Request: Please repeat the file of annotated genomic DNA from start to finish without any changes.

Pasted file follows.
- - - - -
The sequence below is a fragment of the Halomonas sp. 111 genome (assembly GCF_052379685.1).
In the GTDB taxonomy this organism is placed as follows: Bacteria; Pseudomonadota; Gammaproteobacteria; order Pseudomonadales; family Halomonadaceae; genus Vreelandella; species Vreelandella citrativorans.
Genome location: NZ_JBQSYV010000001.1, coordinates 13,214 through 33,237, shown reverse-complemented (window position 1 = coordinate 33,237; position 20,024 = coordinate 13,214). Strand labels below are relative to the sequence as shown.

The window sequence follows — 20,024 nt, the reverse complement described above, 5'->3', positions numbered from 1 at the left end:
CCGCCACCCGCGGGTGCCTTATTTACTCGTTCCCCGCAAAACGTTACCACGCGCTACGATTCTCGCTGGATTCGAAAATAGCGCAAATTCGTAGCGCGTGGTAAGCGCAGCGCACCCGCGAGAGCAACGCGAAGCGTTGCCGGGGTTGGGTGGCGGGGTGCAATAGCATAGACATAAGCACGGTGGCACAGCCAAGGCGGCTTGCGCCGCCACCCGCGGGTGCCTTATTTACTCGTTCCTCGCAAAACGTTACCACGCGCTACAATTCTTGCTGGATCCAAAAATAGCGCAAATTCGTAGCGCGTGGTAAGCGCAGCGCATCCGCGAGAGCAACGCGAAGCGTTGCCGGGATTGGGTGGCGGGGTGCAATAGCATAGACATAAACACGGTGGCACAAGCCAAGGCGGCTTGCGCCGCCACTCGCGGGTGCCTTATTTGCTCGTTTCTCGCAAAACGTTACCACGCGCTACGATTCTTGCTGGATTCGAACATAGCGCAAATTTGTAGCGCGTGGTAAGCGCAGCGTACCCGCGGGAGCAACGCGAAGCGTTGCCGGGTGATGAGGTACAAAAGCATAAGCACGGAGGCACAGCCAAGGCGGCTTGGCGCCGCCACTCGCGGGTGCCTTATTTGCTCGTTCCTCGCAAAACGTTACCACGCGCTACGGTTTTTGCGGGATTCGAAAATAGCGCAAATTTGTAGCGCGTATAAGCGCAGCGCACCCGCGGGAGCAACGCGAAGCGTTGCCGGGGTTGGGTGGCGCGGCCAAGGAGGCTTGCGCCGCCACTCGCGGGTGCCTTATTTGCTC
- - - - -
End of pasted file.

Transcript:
The sequence below is a fragment of the Halomonas sp. 111 genome (assembly GCF_052379685.1).
In the GTDB taxonomy this organism is placed as follows: Bacteria; Pseudomonadota; Gammaproteobacteria; order Pseudomonadales; family Halomonadaceae; genus Vreelandella; species Vreelandella citrativorans.
Genome location: NZ_JBQSYV010000001.1, coordinates 13,214 through 33,237, shown reverse-complemented (window position 1 = coordinate 33,237; position 20,024 = coordinate 13,214). Strand labels below are relative to the sequence as shown.

The window sequence follows — 20,024 nt, the reverse complement described above, 5'->3', positions numbered from 1 at the left end:
CCGCCACCCGCGGGTGCCTTATTTACTCGTTCCCCGCAAAACGTTACCACGCGCTACGATTCTCGCTGGATTCGAAAATAGCGCAAATTCGTAGCGCGTGGTAAGCGCAGCGCACCCGCGAGAGCAACGCGAAGCGTTGCCGGGGTTGGGTGGCGGGGTGCAATAGCATAGACATAAGCACGGTGGCACAGCCAAGGCGGCTTGCGCCGCCACCCGCGGGTGCCTTATTTACTCGTTCCTCGCAAAACGTTACCACGCGCTACAATTCTTGCTGGATCCAAAAATAGCGCAAATTCGTAGCGCGTGGTAAGCGCAGCGCATCCGCGAGAGCAACGCGAAGCGTTGCCGGGATTGGGTGGCGGGGTGCAATAGCATAGACATAAACACGGTGGCACAAGCCAAGGCGGCTTGCGCCGCCACTCGCGGGTGCCTTATTTGCTCGTTTCTCGCAAAACGTTACCACGCGCTACGATTCTTGCTGGATTCGAACATAGCGCAAATTTGTAGCGCGTGGTAAGCGCAGCGTACCCGCGGGAGCAACGCGAAGCGTTGCCGGGTGATGAGGTACAAAAGCATAAGCACGGAGGCACAGCCAAGGCGGCTTGGCGCCGCCACTCGCGGGTGCCTTATTTGCTCGTTCCTCGCAAAACGTTACCACGCGCTACGGTTTTTGCGGGATTCGAAAATAGCGCAAATTTGTAGCGCGTATAAGCGCAGCGCACCCGCGGGAGCAACGCGAAGCGTTGCCGGGGTTGGGTGGCGCGGCCAAGGAGGCTTGCGCCGCCACTCGCGGGTGCCTTATTTGCTC